Generations (2005)


 
1. Faith in the Heartland 2. The Place in Your Heart 3. A Better Life 4. Every Generation 5. Butterfly (She Flies Alone) 6. Believe 7. Knowing That You Love Me 8. Out of Harms Way 9. In Self Defense 10.Better Together 11.Gone Crazy 12.Beyond the Clouds

 

Journey made a very respectable attempt to move on with new vocalist Steve Augeri on 2001's Arrival, an album that tried its hardest - and mostly succeeded, in replicating the band's classic sound. However, like most classic rock bands that were around in the 21st century that were popular 30 some-odd years ago, that didn't necessarily translate into a lot of record sales, so not surprisingly, they were dropped from their record label. After putting out an experimental, internet available only EP titled "Red 13", they finally received a (much smaller) record deal to continue, and the band tries to push a bit in a different direction.

Sadly, this experiment mostly fails, mainly because no one, not even the band probably, could tell what direction the band was trying to go. There are elements of the classic Journey here, but they're scattered a bit too far and too infrequent. For some reason, the band tries to have at least one song with everyone in the band taking a turn singing lead vocals. This, again, mostly fails. Drummer Deen Castronova is the most successful at his two songs, probably because he sounds very similar to Perry/Augeri. Cain doesn't do too bad on Every Generation, and to be honest, it's not his singing that brings the song (and album) down, but it's the fact, like most of the material here, just isn't very good.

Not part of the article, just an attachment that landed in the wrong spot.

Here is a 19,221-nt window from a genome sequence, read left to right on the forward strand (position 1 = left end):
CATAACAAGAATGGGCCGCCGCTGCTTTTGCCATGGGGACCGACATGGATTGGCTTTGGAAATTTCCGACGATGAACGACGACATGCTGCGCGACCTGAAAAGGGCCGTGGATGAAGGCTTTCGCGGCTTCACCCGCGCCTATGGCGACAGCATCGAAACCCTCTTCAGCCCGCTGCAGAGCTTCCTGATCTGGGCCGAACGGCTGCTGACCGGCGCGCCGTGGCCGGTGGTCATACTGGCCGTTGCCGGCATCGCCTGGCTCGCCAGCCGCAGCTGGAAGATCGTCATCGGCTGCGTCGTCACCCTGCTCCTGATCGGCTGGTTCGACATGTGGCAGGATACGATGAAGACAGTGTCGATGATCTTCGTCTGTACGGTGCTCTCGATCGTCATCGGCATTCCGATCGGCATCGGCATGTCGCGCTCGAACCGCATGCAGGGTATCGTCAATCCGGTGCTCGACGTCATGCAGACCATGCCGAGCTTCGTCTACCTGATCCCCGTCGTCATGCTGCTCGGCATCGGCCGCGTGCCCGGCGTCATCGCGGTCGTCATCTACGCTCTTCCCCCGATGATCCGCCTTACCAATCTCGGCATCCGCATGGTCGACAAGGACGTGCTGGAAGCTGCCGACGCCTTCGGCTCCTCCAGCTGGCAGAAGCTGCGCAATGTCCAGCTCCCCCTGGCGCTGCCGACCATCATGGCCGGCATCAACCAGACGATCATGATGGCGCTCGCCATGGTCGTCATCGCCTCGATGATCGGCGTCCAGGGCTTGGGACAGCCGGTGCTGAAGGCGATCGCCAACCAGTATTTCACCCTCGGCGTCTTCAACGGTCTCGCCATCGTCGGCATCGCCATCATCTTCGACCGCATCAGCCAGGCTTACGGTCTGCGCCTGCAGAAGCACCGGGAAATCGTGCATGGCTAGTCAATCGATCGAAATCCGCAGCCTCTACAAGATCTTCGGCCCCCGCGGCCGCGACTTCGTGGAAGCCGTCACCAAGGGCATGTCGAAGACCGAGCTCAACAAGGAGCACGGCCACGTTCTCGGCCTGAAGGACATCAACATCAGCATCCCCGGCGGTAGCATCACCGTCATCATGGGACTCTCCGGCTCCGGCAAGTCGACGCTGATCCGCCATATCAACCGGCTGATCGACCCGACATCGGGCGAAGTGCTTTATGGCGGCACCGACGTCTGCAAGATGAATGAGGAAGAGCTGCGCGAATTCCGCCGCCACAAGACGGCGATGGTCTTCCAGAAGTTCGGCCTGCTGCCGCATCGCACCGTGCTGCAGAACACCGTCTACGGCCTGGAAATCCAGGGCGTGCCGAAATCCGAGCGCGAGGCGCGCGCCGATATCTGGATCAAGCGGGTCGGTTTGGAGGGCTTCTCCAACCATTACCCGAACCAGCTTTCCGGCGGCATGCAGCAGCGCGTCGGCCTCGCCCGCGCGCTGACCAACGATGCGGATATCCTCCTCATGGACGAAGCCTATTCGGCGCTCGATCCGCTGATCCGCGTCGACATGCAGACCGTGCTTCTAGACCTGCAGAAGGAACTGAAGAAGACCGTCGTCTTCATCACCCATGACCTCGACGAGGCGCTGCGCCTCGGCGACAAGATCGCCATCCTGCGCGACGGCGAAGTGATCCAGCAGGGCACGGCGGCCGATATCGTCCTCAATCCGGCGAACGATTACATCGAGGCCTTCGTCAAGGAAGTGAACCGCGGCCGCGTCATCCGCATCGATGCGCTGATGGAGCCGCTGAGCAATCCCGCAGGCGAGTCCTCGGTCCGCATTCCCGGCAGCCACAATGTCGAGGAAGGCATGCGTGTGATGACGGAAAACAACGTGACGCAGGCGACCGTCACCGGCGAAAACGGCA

The less said about the Neal Schon and Ross Valory songs (which would be In Self Defense and Gone Crazy, respectively) the better. The songs actually sound like they're trying to copy Van Halen or ZZ Top. Again, it doesn't matter about the style necessarily (even though I personally wish they would just try to sound like Journey) when the songs just don't sound memorable. It's not that the album doesn't try. This thing is so immaculately produced, with every detail spent on making sure the instruments and singing resonate what the producer feels as though it should. No, the problem is that it sounds like nobody bothered to listen to the finished product and determine if anyone would actually listen to the songs repeatedly. On this same note, they seem to also try too hard to make these songs as long as possible. I would guess the average song length is at about five and a half minutes - which is far too long to listen to mediocre numbers. It's a bit disheartening when your listening to the album, and thinking you might be almost through with the mammoth record - only to find out the album is still on the fourth or fifth song.

Fortunately the whole record isn't a total disaster. The record has two very strong tracks in Faith in the Heartland and Beyond the Clouds. Sadly, the latter is very close to the end of the record, and it shouldn't surprise anyone that many people probably aren't familiar with the song because even the most relentless fan may have given up on this record long before they can get that far. Not surprisingly, the band was dropped from their label after this one album, and the band would soon find themselves in need of a new singer (actually two - one right after the next) very soon. The band wisely decided to sound like its old familiar self on its next record.

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